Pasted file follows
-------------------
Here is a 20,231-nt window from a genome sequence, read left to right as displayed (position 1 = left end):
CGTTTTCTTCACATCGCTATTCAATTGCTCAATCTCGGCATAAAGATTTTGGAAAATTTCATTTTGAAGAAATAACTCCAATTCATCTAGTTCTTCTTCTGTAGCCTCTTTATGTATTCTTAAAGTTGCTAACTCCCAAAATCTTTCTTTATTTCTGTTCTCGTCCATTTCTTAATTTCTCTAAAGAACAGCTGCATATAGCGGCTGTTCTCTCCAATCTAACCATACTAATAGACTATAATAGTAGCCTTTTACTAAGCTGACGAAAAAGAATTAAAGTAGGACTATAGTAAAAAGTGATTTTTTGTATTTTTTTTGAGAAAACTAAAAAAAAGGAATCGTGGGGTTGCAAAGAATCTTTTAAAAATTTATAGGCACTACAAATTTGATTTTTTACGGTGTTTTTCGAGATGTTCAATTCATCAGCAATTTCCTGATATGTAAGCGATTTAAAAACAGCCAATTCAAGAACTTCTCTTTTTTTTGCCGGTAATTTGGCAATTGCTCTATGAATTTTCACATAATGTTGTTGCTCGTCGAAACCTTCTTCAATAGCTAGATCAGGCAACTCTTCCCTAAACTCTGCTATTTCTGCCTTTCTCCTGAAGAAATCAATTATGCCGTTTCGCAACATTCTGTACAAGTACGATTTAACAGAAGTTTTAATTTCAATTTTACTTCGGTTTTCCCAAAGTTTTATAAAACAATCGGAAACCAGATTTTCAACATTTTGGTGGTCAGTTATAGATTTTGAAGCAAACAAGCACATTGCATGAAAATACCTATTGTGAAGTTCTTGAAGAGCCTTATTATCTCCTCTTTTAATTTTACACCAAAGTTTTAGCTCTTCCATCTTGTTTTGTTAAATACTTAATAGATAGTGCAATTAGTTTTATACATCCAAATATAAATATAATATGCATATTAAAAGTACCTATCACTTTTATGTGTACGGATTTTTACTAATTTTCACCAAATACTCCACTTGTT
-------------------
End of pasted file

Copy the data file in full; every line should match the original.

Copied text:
Here is a 20,231-nt window from a genome sequence, read left to right as displayed (position 1 = left end):
CGTTTTCTTCACATCGCTATTCAATTGCTCAATCTCGGCATAAAGATTTTGGAAAATTTCATTTTGAAGAAATAACTCCAATTCATCTAGTTCTTCTTCTGTAGCCTCTTTATGTATTCTTAAAGTTGCTAACTCCCAAAATCTTTCTTTATTTCTGTTCTCGTCCATTTCTTAATTTCTCTAAAGAACAGCTGCATATAGCGGCTGTTCTCTCCAATCTAACCATACTAATAGACTATAATAGTAGCCTTTTACTAAGCTGACGAAAAAGAATTAAAGTAGGACTATAGTAAAAAGTGATTTTTTGTATTTTTTTTGAGAAAACTAAAAAAAAGGAATCGTGGGGTTGCAAAGAATCTTTTAAAAATTTATAGGCACTACAAATTTGATTTTTTACGGTGTTTTTCGAGATGTTCAATTCATCAGCAATTTCCTGATATGTAAGCGATTTAAAAACAGCCAATTCAAGAACTTCTCTTTTTTTTGCCGGTAATTTGGCAATTGCTCTATGAATTTTCACATAATGTTGTTGCTCGTCGAAACCTTCTTCAATAGCTAGATCAGGCAACTCTTCCCTAAACTCTGCTATTTCTGCCTTTCTCCTGAAGAAATCAATTATGCCGTTTCGCAACATTCTGTACAAGTACGATTTAACAGAAGTTTTAATTTCAATTTTACTTCGGTTTTCCCAAAGTTTTATAAAACAATCGGAAACCAGATTTTCAACATTTTGGTGGTCAGTTATAGATTTTGAAGCAAACAAGCACATTGCATGAAAATACCTATTGTGAAGTTCTTGAAGAGCCTTATTATCTCCTCTTTTAATTTTACACCAAAGTTTTAGCTCTTCCATCTTGTTTTGTTAAATACTTAATAGATAGTGCAATTAGTTTTATACATCCAAATATAAATATAATATGCATATTAAAAGTACCTATCACTTTTATGTGTACGGATTTTTACTAATTTTCACCAAATACTCCACTTGTT